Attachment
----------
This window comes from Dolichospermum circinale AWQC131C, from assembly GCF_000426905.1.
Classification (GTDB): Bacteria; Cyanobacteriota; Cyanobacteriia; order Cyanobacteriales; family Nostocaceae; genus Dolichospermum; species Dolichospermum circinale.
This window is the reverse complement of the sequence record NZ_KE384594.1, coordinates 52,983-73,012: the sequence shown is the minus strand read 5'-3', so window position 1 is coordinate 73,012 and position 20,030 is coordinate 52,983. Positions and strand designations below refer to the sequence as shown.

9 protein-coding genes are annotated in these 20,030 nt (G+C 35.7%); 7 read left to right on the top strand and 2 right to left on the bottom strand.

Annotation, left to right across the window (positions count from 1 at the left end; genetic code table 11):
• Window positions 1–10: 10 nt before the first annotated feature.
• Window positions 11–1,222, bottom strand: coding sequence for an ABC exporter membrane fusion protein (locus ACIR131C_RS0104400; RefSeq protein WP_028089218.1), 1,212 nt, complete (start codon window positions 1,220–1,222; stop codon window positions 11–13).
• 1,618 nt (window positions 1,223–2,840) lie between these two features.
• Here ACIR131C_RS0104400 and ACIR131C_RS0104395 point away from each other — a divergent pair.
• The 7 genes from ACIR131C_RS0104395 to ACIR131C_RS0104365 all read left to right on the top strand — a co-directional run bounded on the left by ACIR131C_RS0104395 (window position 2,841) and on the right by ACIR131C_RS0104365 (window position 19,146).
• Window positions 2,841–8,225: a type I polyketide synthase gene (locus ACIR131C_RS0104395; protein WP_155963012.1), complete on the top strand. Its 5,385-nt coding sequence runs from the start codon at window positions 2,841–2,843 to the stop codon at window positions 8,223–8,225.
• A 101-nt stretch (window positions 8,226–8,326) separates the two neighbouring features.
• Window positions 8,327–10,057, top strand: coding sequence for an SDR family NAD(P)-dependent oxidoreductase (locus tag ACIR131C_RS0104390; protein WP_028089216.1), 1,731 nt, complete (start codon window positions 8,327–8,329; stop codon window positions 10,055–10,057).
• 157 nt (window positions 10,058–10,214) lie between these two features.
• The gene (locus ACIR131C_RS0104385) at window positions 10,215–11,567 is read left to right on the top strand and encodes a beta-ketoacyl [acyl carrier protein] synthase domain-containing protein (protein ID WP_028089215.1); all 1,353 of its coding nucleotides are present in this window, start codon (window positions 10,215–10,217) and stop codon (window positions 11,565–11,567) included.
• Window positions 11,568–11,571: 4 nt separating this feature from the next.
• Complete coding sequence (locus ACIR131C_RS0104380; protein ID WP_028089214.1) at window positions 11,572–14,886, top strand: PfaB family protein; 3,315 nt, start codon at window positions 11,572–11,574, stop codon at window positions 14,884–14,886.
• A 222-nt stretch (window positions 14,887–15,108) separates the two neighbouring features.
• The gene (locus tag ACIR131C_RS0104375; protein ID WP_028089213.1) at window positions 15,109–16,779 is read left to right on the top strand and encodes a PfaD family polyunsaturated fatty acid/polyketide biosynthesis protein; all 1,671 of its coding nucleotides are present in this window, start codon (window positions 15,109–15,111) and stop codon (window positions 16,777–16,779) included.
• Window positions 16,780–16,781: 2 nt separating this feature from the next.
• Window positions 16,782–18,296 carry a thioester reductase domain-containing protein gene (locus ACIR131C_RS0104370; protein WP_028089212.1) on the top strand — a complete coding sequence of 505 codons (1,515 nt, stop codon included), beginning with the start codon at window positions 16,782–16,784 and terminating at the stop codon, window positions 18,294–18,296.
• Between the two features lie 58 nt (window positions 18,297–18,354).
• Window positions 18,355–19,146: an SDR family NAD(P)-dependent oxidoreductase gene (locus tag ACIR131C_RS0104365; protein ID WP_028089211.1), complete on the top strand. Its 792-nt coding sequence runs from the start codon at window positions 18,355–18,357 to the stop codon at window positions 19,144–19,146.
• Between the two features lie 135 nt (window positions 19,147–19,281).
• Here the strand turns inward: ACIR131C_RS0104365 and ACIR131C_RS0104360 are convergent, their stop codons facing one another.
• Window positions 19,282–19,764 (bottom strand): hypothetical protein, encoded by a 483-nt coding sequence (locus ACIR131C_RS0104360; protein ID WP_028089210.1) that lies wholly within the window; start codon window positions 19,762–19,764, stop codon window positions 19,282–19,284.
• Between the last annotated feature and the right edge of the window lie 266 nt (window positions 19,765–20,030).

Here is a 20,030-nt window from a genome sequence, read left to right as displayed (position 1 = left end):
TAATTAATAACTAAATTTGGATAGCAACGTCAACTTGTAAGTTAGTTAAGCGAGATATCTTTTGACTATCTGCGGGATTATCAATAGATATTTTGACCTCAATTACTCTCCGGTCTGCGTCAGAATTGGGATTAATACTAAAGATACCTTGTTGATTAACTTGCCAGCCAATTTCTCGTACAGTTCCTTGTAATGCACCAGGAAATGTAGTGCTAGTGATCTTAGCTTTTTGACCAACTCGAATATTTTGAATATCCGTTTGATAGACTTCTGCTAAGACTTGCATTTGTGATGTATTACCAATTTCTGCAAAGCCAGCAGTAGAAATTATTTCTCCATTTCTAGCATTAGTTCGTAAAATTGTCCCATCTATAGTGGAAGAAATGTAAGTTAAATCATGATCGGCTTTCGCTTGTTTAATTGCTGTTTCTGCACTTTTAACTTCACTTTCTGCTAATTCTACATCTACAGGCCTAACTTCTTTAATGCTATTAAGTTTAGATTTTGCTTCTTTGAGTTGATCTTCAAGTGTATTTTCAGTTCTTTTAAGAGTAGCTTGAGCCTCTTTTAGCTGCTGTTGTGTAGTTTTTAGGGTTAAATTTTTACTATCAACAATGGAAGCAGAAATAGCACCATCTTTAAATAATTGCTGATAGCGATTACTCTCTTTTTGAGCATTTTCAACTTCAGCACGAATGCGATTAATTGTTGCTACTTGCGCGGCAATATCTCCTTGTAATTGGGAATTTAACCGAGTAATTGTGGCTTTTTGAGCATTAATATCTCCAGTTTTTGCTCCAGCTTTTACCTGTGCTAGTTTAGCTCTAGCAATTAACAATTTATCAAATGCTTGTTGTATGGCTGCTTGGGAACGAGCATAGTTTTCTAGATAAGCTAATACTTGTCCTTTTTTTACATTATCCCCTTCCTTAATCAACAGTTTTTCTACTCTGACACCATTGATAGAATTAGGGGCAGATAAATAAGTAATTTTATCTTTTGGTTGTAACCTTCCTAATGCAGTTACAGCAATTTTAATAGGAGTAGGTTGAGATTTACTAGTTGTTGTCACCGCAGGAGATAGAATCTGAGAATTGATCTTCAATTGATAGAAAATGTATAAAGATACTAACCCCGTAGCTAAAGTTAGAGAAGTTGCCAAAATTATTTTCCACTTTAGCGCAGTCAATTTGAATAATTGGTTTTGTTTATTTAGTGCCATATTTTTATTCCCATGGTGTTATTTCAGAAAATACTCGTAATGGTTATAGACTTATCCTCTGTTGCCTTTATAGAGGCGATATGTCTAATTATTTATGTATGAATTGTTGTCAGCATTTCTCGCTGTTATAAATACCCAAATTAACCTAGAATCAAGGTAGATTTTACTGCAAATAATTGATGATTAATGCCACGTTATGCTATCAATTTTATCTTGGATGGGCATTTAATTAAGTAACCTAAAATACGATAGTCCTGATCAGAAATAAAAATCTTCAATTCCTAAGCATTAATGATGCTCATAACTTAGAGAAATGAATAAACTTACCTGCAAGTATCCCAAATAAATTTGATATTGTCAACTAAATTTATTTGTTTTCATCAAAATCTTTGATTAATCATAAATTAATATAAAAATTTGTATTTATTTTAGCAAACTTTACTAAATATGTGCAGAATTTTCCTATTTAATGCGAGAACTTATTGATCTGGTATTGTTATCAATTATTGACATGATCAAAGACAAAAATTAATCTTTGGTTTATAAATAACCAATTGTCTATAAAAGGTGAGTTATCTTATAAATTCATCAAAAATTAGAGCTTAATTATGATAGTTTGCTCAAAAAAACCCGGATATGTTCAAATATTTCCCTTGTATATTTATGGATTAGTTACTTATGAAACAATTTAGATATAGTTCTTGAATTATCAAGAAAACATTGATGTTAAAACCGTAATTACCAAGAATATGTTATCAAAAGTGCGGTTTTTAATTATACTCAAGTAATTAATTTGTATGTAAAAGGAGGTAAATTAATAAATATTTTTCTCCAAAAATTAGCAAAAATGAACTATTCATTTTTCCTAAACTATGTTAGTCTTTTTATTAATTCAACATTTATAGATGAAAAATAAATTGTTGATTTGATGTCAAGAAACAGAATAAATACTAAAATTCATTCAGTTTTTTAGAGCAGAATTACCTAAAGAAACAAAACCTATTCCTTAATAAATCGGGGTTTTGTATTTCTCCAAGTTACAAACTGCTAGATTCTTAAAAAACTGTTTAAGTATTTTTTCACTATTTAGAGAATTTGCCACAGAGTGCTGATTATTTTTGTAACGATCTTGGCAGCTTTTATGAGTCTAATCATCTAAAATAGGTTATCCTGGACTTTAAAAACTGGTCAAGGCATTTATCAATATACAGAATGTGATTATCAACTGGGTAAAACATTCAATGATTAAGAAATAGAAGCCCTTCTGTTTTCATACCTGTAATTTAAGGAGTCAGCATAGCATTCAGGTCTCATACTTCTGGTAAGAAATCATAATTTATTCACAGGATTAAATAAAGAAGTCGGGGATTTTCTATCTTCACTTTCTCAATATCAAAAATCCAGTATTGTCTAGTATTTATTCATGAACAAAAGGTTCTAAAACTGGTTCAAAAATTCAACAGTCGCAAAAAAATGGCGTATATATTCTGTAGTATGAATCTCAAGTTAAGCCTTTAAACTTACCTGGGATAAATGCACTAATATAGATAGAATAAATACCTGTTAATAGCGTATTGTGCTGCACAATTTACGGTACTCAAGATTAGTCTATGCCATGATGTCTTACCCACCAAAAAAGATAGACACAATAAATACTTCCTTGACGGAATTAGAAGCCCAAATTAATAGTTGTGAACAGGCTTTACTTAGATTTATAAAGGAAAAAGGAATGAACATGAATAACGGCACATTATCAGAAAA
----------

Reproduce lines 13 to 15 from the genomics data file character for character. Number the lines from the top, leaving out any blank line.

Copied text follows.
• Window positions 8,327–10,057, top strand: coding sequence for an SDR family NAD(P)-dependent oxidoreductase (locus tag ACIR131C_RS0104390; protein WP_028089216.1), 1,731 nt, complete (start codon window positions 8,327–8,329; stop codon window positions 10,055–10,057).
• 157 nt (window positions 10,058–10,214) lie between these two features.
• The gene (locus ACIR131C_RS0104385) at window positions 10,215–11,567 is read left to right on the top strand and encodes a beta-ketoacyl [acyl carrier protein] synthase domain-containing protein (protein ID WP_028089215.1); all 1,353 of its coding nucleotides are present in this window, start codon (window positions 10,215–10,217) and stop codon (window positions 11,565–11,567) included.